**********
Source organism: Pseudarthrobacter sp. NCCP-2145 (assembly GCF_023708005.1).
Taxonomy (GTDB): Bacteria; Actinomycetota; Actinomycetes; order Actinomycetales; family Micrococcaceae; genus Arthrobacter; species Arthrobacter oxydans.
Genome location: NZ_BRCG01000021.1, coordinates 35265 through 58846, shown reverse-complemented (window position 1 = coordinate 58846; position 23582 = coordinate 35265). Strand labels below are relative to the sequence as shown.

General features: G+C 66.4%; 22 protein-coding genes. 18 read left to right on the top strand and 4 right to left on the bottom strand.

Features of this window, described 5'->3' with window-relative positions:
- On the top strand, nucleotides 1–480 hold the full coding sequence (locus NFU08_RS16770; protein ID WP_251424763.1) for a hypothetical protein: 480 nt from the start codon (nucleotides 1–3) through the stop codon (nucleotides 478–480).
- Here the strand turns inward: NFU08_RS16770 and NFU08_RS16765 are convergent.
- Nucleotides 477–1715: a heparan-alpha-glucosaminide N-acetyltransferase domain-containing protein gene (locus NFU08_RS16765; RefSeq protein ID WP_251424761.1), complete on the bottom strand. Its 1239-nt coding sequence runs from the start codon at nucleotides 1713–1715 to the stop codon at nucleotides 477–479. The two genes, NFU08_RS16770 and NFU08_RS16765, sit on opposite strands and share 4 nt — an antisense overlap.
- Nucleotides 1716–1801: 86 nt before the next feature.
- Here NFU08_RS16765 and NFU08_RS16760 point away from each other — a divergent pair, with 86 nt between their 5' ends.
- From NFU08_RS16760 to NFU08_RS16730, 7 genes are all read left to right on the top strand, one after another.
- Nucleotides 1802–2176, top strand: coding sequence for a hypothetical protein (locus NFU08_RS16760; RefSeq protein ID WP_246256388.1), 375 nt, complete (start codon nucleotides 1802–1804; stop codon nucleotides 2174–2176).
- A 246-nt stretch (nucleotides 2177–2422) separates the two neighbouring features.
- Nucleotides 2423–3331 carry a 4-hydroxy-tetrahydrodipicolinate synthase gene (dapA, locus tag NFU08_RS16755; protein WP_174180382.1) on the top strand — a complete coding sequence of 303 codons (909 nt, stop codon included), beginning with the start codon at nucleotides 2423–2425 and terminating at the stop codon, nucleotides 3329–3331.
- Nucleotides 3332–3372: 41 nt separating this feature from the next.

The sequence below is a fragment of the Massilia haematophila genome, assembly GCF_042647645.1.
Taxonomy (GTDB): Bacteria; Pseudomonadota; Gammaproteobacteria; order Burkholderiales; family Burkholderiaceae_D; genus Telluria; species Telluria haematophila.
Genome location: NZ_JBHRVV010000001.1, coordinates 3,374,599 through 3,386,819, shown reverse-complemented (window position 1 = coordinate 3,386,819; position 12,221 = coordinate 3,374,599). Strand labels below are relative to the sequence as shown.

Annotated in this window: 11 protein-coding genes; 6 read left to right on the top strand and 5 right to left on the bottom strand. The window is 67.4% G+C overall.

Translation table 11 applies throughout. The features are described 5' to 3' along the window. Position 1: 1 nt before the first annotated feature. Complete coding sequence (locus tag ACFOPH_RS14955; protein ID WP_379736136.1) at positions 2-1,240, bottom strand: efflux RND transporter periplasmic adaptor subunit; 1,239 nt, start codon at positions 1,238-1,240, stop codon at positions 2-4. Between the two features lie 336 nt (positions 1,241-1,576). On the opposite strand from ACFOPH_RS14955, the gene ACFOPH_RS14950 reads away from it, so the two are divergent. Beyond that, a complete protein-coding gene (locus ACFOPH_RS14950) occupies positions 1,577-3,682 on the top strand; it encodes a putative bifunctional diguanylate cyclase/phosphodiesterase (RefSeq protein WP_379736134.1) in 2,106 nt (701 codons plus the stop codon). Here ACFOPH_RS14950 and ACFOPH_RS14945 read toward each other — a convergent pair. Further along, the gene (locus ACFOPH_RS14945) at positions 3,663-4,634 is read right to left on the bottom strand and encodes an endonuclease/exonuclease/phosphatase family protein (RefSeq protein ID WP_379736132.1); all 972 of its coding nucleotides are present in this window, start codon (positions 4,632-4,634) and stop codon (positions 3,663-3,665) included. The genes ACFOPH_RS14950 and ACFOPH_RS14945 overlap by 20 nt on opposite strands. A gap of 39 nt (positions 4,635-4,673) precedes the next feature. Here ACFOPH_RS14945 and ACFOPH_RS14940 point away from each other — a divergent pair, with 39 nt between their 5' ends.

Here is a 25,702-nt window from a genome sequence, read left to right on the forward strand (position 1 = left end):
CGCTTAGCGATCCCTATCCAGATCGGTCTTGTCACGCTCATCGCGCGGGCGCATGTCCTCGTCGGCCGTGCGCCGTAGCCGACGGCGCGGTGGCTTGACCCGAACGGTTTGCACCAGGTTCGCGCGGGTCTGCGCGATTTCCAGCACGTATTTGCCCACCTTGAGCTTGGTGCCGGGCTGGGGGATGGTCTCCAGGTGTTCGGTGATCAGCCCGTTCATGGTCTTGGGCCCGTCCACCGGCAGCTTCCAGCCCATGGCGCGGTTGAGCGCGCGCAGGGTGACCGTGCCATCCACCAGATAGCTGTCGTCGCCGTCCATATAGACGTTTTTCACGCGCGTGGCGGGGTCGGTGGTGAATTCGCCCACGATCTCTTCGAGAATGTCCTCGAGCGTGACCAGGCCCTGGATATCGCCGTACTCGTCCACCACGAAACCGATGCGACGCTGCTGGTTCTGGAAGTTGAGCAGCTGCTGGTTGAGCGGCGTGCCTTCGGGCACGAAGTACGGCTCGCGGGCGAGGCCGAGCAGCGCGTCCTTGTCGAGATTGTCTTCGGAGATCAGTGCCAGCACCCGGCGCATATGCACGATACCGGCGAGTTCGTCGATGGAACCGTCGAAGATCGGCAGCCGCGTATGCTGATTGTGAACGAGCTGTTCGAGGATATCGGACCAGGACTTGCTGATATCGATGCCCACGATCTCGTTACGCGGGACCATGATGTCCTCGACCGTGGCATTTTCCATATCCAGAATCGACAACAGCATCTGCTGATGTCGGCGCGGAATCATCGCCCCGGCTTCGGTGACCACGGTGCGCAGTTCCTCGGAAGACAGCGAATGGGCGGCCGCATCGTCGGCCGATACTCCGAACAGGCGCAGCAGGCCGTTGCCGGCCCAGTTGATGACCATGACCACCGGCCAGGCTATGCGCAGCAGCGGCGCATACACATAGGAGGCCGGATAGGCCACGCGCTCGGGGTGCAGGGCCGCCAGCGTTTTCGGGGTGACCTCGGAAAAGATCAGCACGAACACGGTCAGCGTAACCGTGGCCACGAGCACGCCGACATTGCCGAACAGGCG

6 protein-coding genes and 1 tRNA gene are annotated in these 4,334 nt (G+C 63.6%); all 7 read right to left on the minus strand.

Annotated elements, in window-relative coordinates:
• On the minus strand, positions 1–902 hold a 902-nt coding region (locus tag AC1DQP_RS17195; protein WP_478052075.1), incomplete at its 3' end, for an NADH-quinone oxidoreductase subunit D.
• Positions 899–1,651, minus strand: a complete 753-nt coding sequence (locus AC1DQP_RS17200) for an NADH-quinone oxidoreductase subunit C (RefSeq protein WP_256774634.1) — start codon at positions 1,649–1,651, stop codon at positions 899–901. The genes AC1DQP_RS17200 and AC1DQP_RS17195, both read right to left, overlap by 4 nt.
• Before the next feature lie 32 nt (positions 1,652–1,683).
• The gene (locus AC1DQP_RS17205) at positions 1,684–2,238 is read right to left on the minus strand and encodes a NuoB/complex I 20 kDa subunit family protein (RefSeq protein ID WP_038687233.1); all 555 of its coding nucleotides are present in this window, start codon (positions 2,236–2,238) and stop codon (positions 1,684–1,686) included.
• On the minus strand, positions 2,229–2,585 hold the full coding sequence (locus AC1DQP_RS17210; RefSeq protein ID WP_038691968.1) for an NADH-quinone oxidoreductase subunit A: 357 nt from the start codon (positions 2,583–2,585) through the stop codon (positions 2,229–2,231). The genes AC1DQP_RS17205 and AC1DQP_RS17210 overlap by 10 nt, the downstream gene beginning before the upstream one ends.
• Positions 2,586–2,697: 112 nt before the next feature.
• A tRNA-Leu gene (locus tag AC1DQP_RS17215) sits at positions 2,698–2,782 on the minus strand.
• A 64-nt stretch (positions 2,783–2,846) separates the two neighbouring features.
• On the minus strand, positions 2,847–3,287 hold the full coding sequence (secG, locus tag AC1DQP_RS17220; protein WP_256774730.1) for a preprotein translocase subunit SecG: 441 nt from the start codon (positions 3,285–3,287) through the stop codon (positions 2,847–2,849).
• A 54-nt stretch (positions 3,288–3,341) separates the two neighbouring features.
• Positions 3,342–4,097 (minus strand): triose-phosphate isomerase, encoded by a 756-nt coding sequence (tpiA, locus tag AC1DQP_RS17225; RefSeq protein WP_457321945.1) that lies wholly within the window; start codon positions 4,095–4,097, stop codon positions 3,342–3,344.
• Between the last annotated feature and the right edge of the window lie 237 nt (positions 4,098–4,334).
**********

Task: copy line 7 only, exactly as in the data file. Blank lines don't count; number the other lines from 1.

- Here the strand turns inward: NFU08_RS16770 and NFU08_RS16765 are convergent.